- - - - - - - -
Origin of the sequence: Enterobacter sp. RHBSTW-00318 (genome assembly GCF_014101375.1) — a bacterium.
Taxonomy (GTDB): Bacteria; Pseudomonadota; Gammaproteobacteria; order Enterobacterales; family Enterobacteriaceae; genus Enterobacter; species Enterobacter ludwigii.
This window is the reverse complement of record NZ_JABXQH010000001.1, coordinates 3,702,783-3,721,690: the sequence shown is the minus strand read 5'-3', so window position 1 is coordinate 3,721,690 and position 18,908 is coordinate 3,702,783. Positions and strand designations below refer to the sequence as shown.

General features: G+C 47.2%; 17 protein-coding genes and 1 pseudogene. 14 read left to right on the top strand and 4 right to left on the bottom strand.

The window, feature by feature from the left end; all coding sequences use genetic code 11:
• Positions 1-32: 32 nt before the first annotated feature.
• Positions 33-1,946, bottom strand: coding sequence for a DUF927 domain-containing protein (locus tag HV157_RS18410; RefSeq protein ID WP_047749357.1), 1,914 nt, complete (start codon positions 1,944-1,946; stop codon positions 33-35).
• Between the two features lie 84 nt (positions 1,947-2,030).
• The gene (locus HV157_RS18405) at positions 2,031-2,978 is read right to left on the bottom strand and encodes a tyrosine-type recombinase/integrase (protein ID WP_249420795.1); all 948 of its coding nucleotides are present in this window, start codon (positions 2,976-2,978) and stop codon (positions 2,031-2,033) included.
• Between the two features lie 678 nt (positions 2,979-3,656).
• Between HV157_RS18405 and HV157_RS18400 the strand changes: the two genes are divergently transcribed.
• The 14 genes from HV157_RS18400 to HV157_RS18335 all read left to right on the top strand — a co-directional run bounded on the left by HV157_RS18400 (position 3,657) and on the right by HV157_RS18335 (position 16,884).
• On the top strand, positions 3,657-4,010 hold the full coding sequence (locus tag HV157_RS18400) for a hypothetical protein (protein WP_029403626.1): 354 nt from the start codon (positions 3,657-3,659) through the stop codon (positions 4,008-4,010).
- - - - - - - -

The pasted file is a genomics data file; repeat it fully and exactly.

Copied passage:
Origin of the sequence: Enterobacter sp. RHBSTW-00318 (genome assembly GCF_014101375.1) — a bacterium.
Taxonomy (GTDB): Bacteria; Pseudomonadota; Gammaproteobacteria; order Enterobacterales; family Enterobacteriaceae; genus Enterobacter; species Enterobacter ludwigii.
This window is the reverse complement of record NZ_JABXQH010000001.1, coordinates 3,702,783-3,721,690: the sequence shown is the minus strand read 5'-3', so window position 1 is coordinate 3,721,690 and position 18,908 is coordinate 3,702,783. Positions and strand designations below refer to the sequence as shown.

General features: G+C 47.2%; 17 protein-coding genes and 1 pseudogene. 14 read left to right on the top strand and 4 right to left on the bottom strand.

The window, feature by feature from the left end; all coding sequences use genetic code 11:
• Positions 1-32: 32 nt before the first annotated feature.
• Positions 33-1,946, bottom strand: coding sequence for a DUF927 domain-containing protein (locus tag HV157_RS18410; RefSeq protein ID WP_047749357.1), 1,914 nt, complete (start codon positions 1,944-1,946; stop codon positions 33-35).
• Between the two features lie 84 nt (positions 1,947-2,030).
• The gene (locus HV157_RS18405) at positions 2,031-2,978 is read right to left on the bottom strand and encodes a tyrosine-type recombinase/integrase (protein ID WP_249420795.1); all 948 of its coding nucleotides are present in this window, start codon (positions 2,976-2,978) and stop codon (positions 2,031-2,033) included.
• Between the two features lie 678 nt (positions 2,979-3,656).
• Between HV157_RS18405 and HV157_RS18400 the strand changes: the two genes are divergently transcribed.
• The 14 genes from HV157_RS18400 to HV157_RS18335 all read left to right on the top strand — a co-directional run bounded on the left by HV157_RS18400 (position 3,657) and on the right by HV157_RS18335 (position 16,884).
• On the top strand, positions 3,657-4,010 hold the full coding sequence (locus tag HV157_RS18400) for a hypothetical protein (protein WP_029403626.1): 354 nt from the start codon (positions 3,657-3,659) through the stop codon (positions 4,008-4,010).